Stocks soar after China-US's temporary trade truce

China's stock markets saw big gains on Monday, following a temporary tariff truce agreement between US and China and the country's improving factory activities data in November.
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A Chinese investor smiles as he looks at indices and prices of shares at a stock brokerage house in Hangzhou, east China's Zhejiang province, on Monday.

China's stock markets saw big gains on Monday after a temporary agreement between the US and China to postpone more tariffs, as well as improved factory activity in November.

The benchmark Shanghai Composite Index jumped by 2.57 percent or 66.61 points to finish the day at 2,654.80. 

The smaller Shenzhen Component Index advanced by 3.34 percent to end at 7,938.47 points, and the Nasdaq-style ChiNext enterprise board closed the day up by 3.26 percent to 1372.79 percent.

During talks at the G-20 meeting held at Buenos Aires, Chinese President Xi Jinping and US President Donald Trump agreed to put off additional tariffs on each other's goods for the next 90 days.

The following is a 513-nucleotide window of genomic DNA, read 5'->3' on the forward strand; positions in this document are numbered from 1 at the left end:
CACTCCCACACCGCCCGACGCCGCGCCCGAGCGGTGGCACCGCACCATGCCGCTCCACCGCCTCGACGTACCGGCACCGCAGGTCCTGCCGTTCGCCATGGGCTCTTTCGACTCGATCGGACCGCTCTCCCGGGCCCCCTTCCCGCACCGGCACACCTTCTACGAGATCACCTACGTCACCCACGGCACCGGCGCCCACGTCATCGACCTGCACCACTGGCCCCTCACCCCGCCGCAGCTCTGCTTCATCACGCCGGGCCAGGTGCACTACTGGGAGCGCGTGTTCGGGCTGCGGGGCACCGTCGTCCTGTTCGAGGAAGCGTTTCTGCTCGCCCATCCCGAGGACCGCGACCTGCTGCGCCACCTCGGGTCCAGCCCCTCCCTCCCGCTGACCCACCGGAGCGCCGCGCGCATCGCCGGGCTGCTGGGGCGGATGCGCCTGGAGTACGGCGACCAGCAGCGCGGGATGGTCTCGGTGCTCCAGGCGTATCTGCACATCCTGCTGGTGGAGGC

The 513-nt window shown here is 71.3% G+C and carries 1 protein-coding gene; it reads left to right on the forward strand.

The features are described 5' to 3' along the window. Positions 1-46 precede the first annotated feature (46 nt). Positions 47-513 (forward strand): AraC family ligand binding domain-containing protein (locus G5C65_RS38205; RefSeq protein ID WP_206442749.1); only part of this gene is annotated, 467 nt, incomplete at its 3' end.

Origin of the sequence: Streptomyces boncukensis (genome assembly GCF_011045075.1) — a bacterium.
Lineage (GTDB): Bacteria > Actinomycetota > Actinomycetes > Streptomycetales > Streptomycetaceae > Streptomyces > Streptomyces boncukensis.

And yesterday, a private survey showed that China’s factory activity increased in November. The newly-released  Caixin Manufacturing Purchasing Managers' Index rose to 50.2 last month from 50.1 in October.

During afternoon trading, auto parts makers  had broadly-based  rallies. Shares of Zhejiang Jinfei Kaida Wheel Co Ltd, an aluminium alloy auto wheel manufacturer, surged by the daily maximum limit of 10 percent to close at 7.11 yuan per share.

Haitong Securities said that favorable external environment is helping the A-share market to recover but it also warns that it will take time for the market to see a major rebound.

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